The real radicalism of the 1960’s was represented by the revolutionary reforms of Vatican II. Breaking with a tradition that stretched back almost 1300 years...

This quotation does not come from a traditionalist or reform-of-the-reformist critic, but rather from a commentator in a "progressive" liturgical journal who is quite favourable to the whole idea. Similarly, Fr. John Baldovin, S.J., in his recent work, Reforming the Liturgy: A Response to the Critics, suggests that it is his view that what occurred was a “radical reform of the liturgy” which represents a “radical shift in Catholic theology and piety” and that this was desirable. (One is also put to mind of the now famous sentiment of another Jesuit writer, Fr. Joseph Gelineau, where he suggested that the Roman rite as it had been known had been "destroyed.") All this simply suggests, of course, that this idea is not the sole preserve of only one side of the liturgical spectrum or another, and this might be something that will be otherwise assumed.

Some might find the question of continuity or rupture rather uncomfortable to approach lest one, as Dr. Reid noted, be accused of denying the Second Vatican Council. Fortunately, times are slowly but surely changing, and more earnest, penetrating questions might begin to be asked with less fear of such reactions -- though as recent events have shown, it is still a very central issue to some parties who wish to defend a, heretofore, monopolized interpretation and implementation of Vatican II.

We sit now nearly half a century from the close of the Council, and while these penetrating questions will challenge some indeed, they are quite necessary as part of the exercise of taking stock. As Reid notes, is necessary that the liturgical reform be examined critically, for if we are to make progress with the reinvigoration of the liturgical life of the Church―and with its correction where necessary―we must do so on the basis of a clear understanding of what the liturgical reform of the Second Vatican Council in fact was, for good or ill.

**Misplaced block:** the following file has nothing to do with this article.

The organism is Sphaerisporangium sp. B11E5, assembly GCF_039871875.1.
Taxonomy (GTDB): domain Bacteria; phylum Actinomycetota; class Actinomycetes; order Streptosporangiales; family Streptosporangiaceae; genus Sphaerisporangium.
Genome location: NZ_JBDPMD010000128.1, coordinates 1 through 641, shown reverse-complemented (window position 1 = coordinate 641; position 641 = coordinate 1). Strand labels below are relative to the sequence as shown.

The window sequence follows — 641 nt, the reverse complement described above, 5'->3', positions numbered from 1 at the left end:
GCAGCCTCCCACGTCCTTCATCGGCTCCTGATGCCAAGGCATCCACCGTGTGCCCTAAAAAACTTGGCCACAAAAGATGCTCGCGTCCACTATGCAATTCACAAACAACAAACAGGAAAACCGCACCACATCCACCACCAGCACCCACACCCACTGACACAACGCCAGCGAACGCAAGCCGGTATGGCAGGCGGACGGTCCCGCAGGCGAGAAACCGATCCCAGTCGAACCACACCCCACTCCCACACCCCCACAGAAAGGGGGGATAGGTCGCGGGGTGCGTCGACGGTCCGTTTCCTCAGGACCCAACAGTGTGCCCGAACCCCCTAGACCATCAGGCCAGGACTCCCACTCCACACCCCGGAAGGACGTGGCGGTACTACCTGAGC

To pursue this critical examination, Dr. Reid examined the following questions in his paper:

What competence or authority does an Ecumenical Council of the Church have in respect of the reform of the Sacred Liturgy?

What may be said about the principles of reform in the Constitution Sacrosanctum Concilium?

What may be said about the specific reforms ordered by the Constitution Sacrosanctum Concilium?

To what extent, if any, did the work of the Consilium exceed the wishes of the Council, and on what authority?

What is to be said of the liturgical books promulgated by Pope Paul VI in the light of the above?

It was in the context of this framework that Reid's paper was delivered; these form the basis of his preliminary considerations of the subject -- considerations that are forming the basis of a forthcoming book on this same subject.

It is important to note first, however, that these are preliminary considerations on the part of Alcuin Reid, and so they should be taken in that light.

With that caveat aside, the first significant question raised in the paper was that of the authority of a Council in relation to the reform of the sacred liturgy. After a consideration of the various activities of Councils in relation to the sacred liturgy down the ages, Reid noted that their "authority is not positivistic: Councils do not re-make the Sacred Liturgy in their own image and likeness or indeed in that of some ‘straw modern man.’" What they have done, he suggests, is correct abuses, make prudential decisions about the correct manner of its celebration, and adjust the liturgical tradition proportionately for serious reason. He proposes that this aligns to the Catechism of the Catholic Church, which makes note of the fact that even the supreme authority of the Church may not arbitrarily change the liturgy. (para. 1125)